Why you should be watching Niko and the Sword of Light
Ivan Radford | On 28, Dec 2018
Don’t you hate it when an evil sorcerer takes over your land, covers it in darkness and transforms every living creature into grotesque monsters? That’s what’s happened to Niko, our young hero who lives in a kingdom that has been overrun by Nar Est. Woken up from a crystal, he’s destined to be the chosen one who wields the titular Sword of Light and rid the world of shadows. The only problem? He’s 10 years old.
We begin the show with Niko (Andre Robinson) accidentally being awoken by Mandok, a cowardly rodent-like animal (voiced by Tom Kenny). With monsters still advancing, though, there’s little choice but for Mandok and Princess Lyra (Kari Wahlgren) to trust in Niko’s abilities and set him loose. It’s a brave, and foolish, move, and one that sets in course a properly rip-roaring adventure.
Based on the motion graphic comic by Imaginism – the studio behind character designs for Tim Burton’s Alice in Wonderland – the series started out as one of Amazon Studios’ best kids’ TV pilots back in 2014, but wasn’t picked up to series at first. Witten by Rob Hoegee ( Teen Titans) and animated by Titmouse (Motorcity, Metalocalpyse, Turbo FAST), it manages to channel its protagonist’s perspective into something rather charming – a quest towards a gigantic volcano that’s as familiar as genre tropes get. While it sounds epic, Hoegee’s script treats the big events with an adorably small eye; every grand moment is undermined with a silly quip, while the vocal cast (including Steve Blum and Jim Cummings) are brilliantly enthusiastic, as Niko gets caught up in his own role as the hero, despite not being able to exit the screen in the right direction. T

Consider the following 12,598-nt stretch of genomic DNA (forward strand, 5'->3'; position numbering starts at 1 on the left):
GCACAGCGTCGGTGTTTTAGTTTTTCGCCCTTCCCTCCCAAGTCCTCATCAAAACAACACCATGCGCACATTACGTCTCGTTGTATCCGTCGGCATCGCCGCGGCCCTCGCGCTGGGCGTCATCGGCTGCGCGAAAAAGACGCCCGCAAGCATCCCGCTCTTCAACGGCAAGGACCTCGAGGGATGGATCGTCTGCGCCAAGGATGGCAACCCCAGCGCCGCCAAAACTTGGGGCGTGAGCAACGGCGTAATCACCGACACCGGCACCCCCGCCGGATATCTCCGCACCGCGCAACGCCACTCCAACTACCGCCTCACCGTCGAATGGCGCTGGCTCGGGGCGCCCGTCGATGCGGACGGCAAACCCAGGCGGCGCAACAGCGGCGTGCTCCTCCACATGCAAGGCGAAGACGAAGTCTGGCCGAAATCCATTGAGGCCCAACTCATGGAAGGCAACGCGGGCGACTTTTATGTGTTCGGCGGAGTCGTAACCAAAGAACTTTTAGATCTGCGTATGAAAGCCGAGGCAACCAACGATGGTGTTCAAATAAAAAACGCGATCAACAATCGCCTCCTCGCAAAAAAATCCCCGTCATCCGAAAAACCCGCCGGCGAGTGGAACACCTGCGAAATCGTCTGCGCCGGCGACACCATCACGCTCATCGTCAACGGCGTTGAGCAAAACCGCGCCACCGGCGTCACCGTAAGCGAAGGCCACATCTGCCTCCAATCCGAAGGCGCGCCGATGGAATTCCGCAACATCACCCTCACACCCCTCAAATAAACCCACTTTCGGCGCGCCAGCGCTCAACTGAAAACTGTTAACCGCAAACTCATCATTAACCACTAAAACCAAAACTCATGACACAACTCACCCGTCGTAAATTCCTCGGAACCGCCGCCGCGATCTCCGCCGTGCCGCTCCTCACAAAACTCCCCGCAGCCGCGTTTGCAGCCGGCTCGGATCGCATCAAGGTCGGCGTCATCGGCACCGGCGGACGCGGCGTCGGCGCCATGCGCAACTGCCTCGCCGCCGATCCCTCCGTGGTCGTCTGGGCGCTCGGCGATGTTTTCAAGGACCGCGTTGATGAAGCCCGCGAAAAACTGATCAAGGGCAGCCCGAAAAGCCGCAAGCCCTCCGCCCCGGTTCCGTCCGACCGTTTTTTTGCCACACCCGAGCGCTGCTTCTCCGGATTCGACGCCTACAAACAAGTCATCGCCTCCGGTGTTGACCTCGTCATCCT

itmouse’s animations are equally dazzling, taking in everything from from humungous toads to spooky woods. Their almost cel-shaded edges are eye-catchingly unique, and while there are moments that will be too scary for younger viewers, the way the show contrasts colours and darkness with the blinding white of Niko’s fabled weapon is hugely effective. Crucially, as enemies are vanquished, they shrink from their strange forms into tiny, harmless creatures, from salivating wolves to minute pebbles – enough to reduce any fears to relatable, cute critters – at the heart of this sweeping story at all times is the infectious excitement of a young boy playing in his own imagination.
Niko and the Sword of Light is available to watch online on Amazon Prime Video as part of a Prime membership or a £5.99 monthly subscription.